The volcanic activity of Tenerife during the past three million years has mainly taken place in its central zone, causing an extraordinary growth of the island in height. The observation of the geological processes of Las Cañadas del Teide helped us to understand the geological history of the island. Investigations of the subsoil of the island and studies of the seabed and the submarine relief over the past few years have confirmed the hypothesis upheld by the geologist and geographer tenerife Telesforo Bravo about the formation of Las Cañadas : both the valleys of La Orotava and Güímar, such as La Guancha - Icod (whose head is Las Cañadas) are depressions formed by huge gravitational landslides. This occurred 170,000 years ago, when, due to the instability of its structure, a huge volcanic building slid towards the North of the island.
A great volcanic activity was subsequently triggered and ended up filling the existing cavity. These most recent materials are contained in a large amphitheatre of 17 km in diameter, delimited by the "wall of Las Cañadas", extended along 25 km. In it, it is possible to see dozens of horizontal flows, ashes, dykes and all kinds of volcanic products.
In a first moment, after the slide, there were mainly basaltic eruptions that originated very fluid magmas, with a low content of silica. The fastest lavas are slightly harsh and are called "pahoehoe lava flows", a Hawaiian term that means "lava on which you can walk barefoot". The rough lavas, less fluid, form the badlands and are of type "aa". This term is also of Hawaiian origin and means "lava on which it is very difficult to walk".
As new materials were filling out the original depression, magma found it more difficulty to reach the surface. After intermediate magmas, less fluid than the basalt ones (trachybasalts), in good part expelled by Teide itself, came the more viscous lavas. A higher retention in the ascension creates lavas with a high silica content; those are called trachytes and phonolites. Sometimes, lavas move very slowly, so they solidify while going forward. An example of that is in the large rock blocks of some lava flows.
In the case of phonolite lava, it is not rare to see a type of black rock, of smooth and brilliant surface, called obsidian. This is a volcanic glass, generated during a rapid cooling. Another type of magmas, also of high viscosity but very mixed with gases, are the pumice or plinian eruptions (in memory of the Roman historian Pliny, who described the eruption of Vesuvius that led to the destruction of Pompeii). The materials encountered in this type of volcanism, of extraordinarily explosive character, are called pumice. It is easy to distinguish by its light colour and extremely low weight. This type of volcanism can be observed mainly in Montaña Blanca and in Las Minas de San José.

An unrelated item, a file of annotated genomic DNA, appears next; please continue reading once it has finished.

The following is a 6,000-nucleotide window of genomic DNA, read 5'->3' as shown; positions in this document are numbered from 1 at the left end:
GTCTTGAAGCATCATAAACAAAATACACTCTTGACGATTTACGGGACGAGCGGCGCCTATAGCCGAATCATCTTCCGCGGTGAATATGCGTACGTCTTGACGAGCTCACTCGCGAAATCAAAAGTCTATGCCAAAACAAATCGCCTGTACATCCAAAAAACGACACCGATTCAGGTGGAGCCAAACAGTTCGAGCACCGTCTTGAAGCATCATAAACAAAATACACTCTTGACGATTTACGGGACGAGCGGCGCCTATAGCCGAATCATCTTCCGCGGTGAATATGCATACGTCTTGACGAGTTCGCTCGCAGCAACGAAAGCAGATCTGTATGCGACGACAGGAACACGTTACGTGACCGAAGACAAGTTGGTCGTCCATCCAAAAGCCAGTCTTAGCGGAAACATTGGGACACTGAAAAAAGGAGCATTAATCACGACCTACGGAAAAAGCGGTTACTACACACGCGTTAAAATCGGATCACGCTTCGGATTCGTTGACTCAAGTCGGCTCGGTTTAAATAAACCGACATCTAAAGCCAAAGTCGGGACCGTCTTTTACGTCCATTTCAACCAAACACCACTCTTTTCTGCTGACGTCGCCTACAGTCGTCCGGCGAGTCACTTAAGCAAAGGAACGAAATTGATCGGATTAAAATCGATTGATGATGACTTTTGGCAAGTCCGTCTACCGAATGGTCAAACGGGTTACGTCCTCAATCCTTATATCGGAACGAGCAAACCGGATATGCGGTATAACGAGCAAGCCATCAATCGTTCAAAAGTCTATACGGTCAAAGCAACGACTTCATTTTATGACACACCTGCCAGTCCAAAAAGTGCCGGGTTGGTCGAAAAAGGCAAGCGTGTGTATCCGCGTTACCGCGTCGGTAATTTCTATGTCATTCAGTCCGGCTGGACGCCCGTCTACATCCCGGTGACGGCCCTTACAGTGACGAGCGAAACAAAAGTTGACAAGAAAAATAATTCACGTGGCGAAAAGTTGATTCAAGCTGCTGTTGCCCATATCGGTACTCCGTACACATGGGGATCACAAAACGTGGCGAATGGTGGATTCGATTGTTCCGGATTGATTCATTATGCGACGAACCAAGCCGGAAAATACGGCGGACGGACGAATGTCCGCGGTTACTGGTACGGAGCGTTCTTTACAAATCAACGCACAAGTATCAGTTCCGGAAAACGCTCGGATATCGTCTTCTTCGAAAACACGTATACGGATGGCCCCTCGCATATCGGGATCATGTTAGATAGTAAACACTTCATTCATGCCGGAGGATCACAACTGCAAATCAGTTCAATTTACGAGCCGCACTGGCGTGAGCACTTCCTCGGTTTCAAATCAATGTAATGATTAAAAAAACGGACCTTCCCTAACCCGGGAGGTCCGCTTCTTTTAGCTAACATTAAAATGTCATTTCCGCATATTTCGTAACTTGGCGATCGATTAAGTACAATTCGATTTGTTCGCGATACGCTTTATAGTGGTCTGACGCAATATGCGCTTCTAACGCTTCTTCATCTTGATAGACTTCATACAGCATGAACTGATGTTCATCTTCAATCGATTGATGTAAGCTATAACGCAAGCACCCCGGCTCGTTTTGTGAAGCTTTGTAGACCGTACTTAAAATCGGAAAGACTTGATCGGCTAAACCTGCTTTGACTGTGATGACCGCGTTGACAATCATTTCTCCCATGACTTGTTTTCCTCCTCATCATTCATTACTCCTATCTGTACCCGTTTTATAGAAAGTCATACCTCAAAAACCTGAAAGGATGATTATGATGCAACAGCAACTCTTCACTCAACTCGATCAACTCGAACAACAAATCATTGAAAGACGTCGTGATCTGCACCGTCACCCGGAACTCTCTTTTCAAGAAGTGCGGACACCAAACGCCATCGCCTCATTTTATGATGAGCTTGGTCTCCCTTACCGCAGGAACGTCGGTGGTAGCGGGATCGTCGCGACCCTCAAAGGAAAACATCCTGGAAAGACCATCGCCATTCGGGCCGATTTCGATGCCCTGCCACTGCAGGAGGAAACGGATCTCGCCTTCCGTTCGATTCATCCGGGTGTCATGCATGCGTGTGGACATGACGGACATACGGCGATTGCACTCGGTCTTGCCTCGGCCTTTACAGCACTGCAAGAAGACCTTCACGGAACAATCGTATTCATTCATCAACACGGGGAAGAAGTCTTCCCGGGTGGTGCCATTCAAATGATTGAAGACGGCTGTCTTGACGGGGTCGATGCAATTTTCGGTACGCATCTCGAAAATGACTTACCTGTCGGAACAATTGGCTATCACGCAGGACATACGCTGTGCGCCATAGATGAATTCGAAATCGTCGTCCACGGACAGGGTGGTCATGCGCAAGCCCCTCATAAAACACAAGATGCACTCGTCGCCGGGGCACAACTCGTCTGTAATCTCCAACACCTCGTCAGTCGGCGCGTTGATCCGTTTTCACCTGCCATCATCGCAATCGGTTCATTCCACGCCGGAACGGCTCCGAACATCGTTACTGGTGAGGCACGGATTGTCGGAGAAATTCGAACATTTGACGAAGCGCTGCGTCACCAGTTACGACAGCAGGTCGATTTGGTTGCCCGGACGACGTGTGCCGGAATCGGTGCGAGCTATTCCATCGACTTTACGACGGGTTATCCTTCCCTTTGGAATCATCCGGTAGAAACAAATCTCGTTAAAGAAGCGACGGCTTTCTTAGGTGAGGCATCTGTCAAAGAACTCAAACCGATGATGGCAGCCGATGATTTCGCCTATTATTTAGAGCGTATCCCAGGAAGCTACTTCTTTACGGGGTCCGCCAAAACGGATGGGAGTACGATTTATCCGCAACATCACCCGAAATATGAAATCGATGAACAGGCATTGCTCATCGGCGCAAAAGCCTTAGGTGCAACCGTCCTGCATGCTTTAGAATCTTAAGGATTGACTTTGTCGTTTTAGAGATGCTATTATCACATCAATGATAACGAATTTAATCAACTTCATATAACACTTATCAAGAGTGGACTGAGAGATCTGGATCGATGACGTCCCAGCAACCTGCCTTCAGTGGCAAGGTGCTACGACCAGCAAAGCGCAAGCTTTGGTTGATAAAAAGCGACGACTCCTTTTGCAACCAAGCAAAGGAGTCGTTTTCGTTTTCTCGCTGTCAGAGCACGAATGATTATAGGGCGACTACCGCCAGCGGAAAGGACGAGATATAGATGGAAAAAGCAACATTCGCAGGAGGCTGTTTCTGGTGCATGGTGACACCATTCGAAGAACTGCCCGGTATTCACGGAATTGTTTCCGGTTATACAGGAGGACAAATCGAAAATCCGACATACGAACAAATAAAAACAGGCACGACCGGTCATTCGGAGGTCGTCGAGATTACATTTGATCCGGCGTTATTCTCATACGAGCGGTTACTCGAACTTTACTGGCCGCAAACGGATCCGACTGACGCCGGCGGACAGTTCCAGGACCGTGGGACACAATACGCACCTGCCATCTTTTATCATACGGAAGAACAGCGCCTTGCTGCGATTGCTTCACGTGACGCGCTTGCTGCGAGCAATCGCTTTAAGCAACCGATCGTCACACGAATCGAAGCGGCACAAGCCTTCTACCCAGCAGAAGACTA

Without doubt, with its 3,718 m, Teide is the most interesting geological feature in the park. This imposing mountain, together with Pico Viejo, creates a stratovolcano, since they are considered as one volcanic building due to the fact they emerged from the same magma chamber. The last eruption that occurred in the interior of the national park was the one of Las Narices del Teide, in the skirt of Pico Viejo, in 1798.
One of the most characteristic geology phenomena of the park are las cañadas, which give the name to this territory. These are sedimentary plains, usually located at the foot of the walls of the circus and in which materials from the erosion of the escarpments accumulate.
Los Roques de García are also of great uniqueness. These alignments of large rock formations are the remains of an ancient volcanic building, prior to the formation of La Caldera de Las Cañadas. Its current appearance is the result of the erosive action of wind and water.